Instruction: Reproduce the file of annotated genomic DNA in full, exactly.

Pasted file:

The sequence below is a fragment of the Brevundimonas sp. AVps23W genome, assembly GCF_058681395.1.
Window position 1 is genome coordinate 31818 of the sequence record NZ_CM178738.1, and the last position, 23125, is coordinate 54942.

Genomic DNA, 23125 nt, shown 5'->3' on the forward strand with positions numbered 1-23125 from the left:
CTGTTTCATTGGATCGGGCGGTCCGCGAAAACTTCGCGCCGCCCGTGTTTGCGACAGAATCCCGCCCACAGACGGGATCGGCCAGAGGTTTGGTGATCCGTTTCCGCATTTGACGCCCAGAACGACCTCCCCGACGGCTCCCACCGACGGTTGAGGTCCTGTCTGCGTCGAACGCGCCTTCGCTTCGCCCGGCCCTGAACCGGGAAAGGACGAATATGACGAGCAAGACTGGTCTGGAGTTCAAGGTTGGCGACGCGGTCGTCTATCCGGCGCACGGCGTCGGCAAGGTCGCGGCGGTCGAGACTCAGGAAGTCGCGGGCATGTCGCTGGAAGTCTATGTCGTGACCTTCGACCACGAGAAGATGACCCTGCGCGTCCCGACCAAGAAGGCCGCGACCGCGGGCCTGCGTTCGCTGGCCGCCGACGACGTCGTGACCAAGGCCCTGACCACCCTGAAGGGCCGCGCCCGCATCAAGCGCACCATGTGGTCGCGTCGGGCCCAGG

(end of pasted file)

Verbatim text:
The sequence below is a fragment of the Brevundimonas sp. AVps23W genome, assembly GCF_058681395.1.
Window position 1 is genome coordinate 31818 of the sequence record NZ_CM178738.1, and the last position, 23125, is coordinate 54942.

Genomic DNA, 23125 nt, shown 5'->3' on the forward strand with positions numbered 1-23125 from the left:
CTGTTTCATTGGATCGGGCGGTCCGCGAAAACTTCGCGCCGCCCGTGTTTGCGACAGAATCCCGCCCACAGACGGGATCGGCCAGAGGTTTGGTGATCCGTTTCCGCATTTGACGCCCAGAACGACCTCCCCGACGGCTCCCACCGACGGTTGAGGTCCTGTCTGCGTCGAACGCGCCTTCGCTTCGCCCGGCCCTGAACCGGGAAAGGACGAATATGACGAGCAAGACTGGTCTGGAGTTCAAGGTTGGCGACGCGGTCGTCTATCCGGCGCACGGCGTCGGCAAGGTCGCGGCGGTCGAGACTCAGGAAGTCGCGGGCATGTCGCTGGAAGTCTATGTCGTGACCTTCGACCACGAGAAGATGACCCTGCGCGTCCCGACCAAGAAGGCCGCGACCGCGGGCCTGCGTTCGCTGGCCGCCGACGACGTCGTGACCAAGGCCCTGACCACCCTGAAGGGCCGCGCCCGCATCAAGCGCACCATGTGGTCGCGTCGGGCCCAGG